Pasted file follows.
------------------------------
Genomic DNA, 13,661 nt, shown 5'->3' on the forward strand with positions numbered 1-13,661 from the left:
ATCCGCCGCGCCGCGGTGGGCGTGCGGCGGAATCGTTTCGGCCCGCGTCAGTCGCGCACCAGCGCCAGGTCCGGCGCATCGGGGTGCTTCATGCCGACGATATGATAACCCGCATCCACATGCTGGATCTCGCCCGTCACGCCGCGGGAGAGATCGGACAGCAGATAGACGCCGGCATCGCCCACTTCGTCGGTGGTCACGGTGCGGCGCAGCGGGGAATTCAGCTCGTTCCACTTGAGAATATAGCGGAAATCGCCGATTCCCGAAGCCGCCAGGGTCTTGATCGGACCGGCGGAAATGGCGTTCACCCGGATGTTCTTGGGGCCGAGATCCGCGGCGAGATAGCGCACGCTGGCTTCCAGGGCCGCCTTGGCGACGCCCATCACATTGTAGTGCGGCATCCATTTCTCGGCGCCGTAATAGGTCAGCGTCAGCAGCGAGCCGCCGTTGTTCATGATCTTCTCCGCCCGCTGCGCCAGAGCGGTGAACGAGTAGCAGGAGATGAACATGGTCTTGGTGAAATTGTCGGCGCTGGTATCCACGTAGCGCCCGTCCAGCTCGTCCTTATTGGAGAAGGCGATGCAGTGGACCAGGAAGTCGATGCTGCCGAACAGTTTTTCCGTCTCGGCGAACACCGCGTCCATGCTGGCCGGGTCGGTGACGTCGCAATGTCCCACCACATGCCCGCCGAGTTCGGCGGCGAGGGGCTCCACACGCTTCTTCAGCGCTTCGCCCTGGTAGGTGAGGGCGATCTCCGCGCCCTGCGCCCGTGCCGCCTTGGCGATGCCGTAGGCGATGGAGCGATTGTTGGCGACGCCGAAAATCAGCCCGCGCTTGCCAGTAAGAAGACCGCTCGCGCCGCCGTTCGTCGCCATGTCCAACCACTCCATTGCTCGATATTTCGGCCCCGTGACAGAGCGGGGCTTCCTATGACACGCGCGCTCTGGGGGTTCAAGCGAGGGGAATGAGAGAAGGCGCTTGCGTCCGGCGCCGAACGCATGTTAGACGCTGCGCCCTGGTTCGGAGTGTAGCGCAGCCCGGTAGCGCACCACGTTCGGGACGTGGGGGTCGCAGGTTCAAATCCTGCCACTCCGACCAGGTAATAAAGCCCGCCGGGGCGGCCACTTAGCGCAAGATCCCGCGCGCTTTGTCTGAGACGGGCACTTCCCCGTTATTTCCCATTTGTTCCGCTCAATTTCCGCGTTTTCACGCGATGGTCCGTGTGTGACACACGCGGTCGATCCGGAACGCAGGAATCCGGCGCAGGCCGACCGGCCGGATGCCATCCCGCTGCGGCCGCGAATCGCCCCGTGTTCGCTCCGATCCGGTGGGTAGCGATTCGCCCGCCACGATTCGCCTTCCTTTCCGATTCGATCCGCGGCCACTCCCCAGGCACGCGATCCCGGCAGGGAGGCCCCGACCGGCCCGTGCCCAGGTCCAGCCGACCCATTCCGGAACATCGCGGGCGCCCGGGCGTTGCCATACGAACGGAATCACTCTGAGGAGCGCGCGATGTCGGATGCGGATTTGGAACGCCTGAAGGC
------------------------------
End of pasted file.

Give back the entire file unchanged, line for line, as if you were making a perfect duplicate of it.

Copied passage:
Genomic DNA, 13,661 nt, shown 5'->3' on the forward strand with positions numbered 1-13,661 from the left:
ATCCGCCGCGCCGCGGTGGGCGTGCGGCGGAATCGTTTCGGCCCGCGTCAGTCGCGCACCAGCGCCAGGTCCGGCGCATCGGGGTGCTTCATGCCGACGATATGATAACCCGCATCCACATGCTGGATCTCGCCCGTCACGCCGCGGGAGAGATCGGACAGCAGATAGACGCCGGCATCGCCCACTTCGTCGGTGGTCACGGTGCGGCGCAGCGGGGAATTCAGCTCGTTCCACTTGAGAATATAGCGGAAATCGCCGATTCCCGAAGCCGCCAGGGTCTTGATCGGACCGGCGGAAATGGCGTTCACCCGGATGTTCTTGGGGCCGAGATCCGCGGCGAGATAGCGCACGCTGGCTTCCAGGGCCGCCTTGGCGACGCCCATCACATTGTAGTGCGGCATCCATTTCTCGGCGCCGTAATAGGTCAGCGTCAGCAGCGAGCCGCCGTTGTTCATGATCTTCTCCGCCCGCTGCGCCAGAGCGGTGAACGAGTAGCAGGAGATGAACATGGTCTTGGTGAAATTGTCGGCGCTGGTATCCACGTAGCGCCCGTCCAGCTCGTCCTTATTGGAGAAGGCGATGCAGTGGACCAGGAAGTCGATGCTGCCGAACAGTTTTTCCGTCTCGGCGAACACCGCGTCCATGCTGGCCGGGTCGGTGACGTCGCAATGTCCCACCACATGCCCGCCGAGTTCGGCGGCGAGGGGCTCCACACGCTTCTTCAGCGCTTCGCCCTGGTAGGTGAGGGCGATCTCCGCGCCCTGCGCCCGTGCCGCCTTGGCGATGCCGTAGGCGATGGAGCGATTGTTGGCGACGCCGAAAATCAGCCCGCGCTTGCCAGTAAGAAGACCGCTCGCGCCGCCGTTCGTCGCCATGTCCAACCACTCCATTGCTCGATATTTCGGCCCCGTGACAGAGCGGGGCTTCCTATGACACGCGCGCTCTGGGGGTTCAAGCGAGGGGAATGAGAGAAGGCGCTTGCGTCCGGCGCCGAACGCATGTTAGACGCTGCGCCCTGGTTCGGAGTGTAGCGCAGCCCGGTAGCGCACCACGTTCGGGACGTGGGGGTCGCAGGTTCAAATCCTGCCACTCCGACCAGGTAATAAAGCCCGCCGGGGCGGCCACTTAGCGCAAGATCCCGCGCGCTTTGTCTGAGACGGGCACTTCCCCGTTATTTCCCATTTGTTCCGCTCAATTTCCGCGTTTTCACGCGATGGTCCGTGTGTGACACACGCGGTCGATCCGGAACGCAGGAATCCGGCGCAGGCCGACCGGCCGGATGCCATCCCGCTGCGGCCGCGAATCGCCCCGTGTTCGCTCCGATCCGGTGGGTAGCGATTCGCCCGCCACGATTCGCCTTCCTTTCCGATTCGATCCGCGGCCACTCCCCAGGCACGCGATCCCGGCAGGGAGGCCCCGACCGGCCCGTGCCCAGGTCCAGCCGACCCATTCCGGAACATCGCGGGCGCCCGGGCGTTGCCATACGAACGGAATCACTCTGAGGAGCGCGCGATGTCGGATGCGGATTTGGAACGCCTGAAGGC